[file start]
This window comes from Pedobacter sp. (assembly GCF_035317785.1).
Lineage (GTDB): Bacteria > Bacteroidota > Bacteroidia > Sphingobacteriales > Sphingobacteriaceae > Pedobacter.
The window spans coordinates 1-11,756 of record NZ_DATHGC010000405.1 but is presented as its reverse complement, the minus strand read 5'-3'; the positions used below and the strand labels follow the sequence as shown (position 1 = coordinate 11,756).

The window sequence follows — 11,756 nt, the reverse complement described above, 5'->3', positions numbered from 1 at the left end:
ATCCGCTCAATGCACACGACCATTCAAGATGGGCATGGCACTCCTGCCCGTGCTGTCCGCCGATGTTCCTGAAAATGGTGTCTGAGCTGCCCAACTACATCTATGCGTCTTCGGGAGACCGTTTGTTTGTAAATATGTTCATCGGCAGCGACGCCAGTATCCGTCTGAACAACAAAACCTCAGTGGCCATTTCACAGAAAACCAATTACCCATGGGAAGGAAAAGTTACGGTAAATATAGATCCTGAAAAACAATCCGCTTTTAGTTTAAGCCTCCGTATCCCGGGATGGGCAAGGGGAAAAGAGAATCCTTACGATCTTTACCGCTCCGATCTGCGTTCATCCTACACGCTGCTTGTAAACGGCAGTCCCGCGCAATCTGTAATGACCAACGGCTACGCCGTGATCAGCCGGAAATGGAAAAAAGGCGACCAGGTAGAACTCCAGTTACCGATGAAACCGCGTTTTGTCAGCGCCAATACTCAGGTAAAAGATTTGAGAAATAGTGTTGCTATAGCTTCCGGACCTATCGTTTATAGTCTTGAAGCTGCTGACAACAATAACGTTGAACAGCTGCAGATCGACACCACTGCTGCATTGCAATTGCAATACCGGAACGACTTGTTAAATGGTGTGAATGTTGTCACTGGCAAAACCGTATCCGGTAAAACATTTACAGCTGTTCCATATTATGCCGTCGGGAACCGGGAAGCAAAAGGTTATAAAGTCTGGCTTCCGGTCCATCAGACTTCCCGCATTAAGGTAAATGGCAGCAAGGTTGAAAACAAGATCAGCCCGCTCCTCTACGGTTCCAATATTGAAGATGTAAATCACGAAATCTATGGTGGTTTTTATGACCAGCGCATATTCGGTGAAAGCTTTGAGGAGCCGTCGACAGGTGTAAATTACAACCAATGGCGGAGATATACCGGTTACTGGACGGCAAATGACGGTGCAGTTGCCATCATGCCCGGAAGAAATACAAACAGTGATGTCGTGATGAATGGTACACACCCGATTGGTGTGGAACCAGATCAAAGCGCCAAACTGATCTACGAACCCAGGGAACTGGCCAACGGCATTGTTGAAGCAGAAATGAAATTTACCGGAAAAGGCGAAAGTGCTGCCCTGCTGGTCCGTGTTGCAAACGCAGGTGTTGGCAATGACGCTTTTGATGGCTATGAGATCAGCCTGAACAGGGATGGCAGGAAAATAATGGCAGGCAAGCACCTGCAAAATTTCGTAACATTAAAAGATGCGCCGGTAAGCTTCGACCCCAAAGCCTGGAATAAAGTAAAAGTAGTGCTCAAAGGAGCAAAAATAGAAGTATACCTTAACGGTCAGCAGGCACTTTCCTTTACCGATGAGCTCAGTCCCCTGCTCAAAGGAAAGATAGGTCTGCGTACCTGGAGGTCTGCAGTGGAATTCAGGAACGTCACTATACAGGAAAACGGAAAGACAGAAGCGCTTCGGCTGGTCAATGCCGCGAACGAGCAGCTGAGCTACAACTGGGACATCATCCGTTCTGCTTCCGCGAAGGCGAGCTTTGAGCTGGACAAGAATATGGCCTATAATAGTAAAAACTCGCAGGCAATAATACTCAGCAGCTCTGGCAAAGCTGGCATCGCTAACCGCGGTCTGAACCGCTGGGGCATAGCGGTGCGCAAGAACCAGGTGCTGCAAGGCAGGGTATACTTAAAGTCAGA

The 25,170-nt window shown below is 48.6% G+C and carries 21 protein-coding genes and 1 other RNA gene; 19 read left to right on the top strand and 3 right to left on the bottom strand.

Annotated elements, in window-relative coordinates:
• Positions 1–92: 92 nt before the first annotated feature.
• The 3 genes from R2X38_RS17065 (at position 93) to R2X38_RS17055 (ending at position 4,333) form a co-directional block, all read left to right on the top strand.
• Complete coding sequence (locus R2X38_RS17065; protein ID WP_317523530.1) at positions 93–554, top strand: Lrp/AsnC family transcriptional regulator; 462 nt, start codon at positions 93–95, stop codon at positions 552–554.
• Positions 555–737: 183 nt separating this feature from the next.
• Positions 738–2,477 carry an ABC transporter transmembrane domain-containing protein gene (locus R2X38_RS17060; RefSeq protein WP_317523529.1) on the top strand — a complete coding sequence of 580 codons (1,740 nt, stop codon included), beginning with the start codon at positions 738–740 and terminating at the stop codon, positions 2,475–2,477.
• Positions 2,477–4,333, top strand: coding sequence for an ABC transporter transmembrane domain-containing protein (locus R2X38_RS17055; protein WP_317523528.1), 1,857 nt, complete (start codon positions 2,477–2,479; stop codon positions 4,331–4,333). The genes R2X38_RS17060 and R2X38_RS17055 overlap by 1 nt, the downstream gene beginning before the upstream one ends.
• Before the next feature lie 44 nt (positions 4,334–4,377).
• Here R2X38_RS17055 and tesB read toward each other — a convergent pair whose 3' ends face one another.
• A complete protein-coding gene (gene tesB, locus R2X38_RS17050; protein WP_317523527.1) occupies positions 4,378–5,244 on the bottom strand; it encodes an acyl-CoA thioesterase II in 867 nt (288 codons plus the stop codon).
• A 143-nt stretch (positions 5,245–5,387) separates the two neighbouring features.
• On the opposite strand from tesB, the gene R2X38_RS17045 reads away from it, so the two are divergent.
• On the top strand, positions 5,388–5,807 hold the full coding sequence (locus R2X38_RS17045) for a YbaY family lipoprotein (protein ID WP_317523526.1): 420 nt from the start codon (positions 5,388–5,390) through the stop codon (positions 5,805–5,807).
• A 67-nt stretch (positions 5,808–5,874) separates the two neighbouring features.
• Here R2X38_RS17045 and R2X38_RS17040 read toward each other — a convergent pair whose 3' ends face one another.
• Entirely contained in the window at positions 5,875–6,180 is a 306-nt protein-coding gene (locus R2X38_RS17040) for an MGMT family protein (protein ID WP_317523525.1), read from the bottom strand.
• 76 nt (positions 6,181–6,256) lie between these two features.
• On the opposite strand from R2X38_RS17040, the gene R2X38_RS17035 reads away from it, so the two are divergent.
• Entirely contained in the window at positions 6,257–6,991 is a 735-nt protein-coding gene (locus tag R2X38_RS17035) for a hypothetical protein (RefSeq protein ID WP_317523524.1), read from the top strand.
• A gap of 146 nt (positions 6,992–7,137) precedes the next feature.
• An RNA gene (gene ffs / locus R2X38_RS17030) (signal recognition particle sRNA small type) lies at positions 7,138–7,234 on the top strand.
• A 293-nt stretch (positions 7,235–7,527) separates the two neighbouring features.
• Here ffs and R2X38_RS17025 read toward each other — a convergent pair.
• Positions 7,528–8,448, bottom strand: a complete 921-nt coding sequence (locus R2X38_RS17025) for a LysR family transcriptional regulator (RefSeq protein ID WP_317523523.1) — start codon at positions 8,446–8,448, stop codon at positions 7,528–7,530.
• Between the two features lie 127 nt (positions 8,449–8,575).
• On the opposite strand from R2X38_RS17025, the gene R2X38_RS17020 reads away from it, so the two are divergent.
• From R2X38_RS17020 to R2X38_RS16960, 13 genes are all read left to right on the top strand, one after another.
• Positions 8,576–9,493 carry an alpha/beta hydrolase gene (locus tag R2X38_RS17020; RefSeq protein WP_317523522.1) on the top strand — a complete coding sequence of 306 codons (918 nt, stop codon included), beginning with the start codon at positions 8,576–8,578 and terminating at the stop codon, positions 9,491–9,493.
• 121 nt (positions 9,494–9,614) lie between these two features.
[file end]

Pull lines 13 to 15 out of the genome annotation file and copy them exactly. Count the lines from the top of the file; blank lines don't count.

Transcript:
• Positions 2,477–4,333, top strand: coding sequence for an ABC transporter transmembrane domain-containing protein (locus R2X38_RS17055; protein WP_317523528.1), 1,857 nt, complete (start codon positions 2,477–2,479; stop codon positions 4,331–4,333). The genes R2X38_RS17060 and R2X38_RS17055 overlap by 1 nt, the downstream gene beginning before the upstream one ends.
• Before the next feature lie 44 nt (positions 4,334–4,377).
• Here R2X38_RS17055 and tesB read toward each other — a convergent pair whose 3' ends face one another.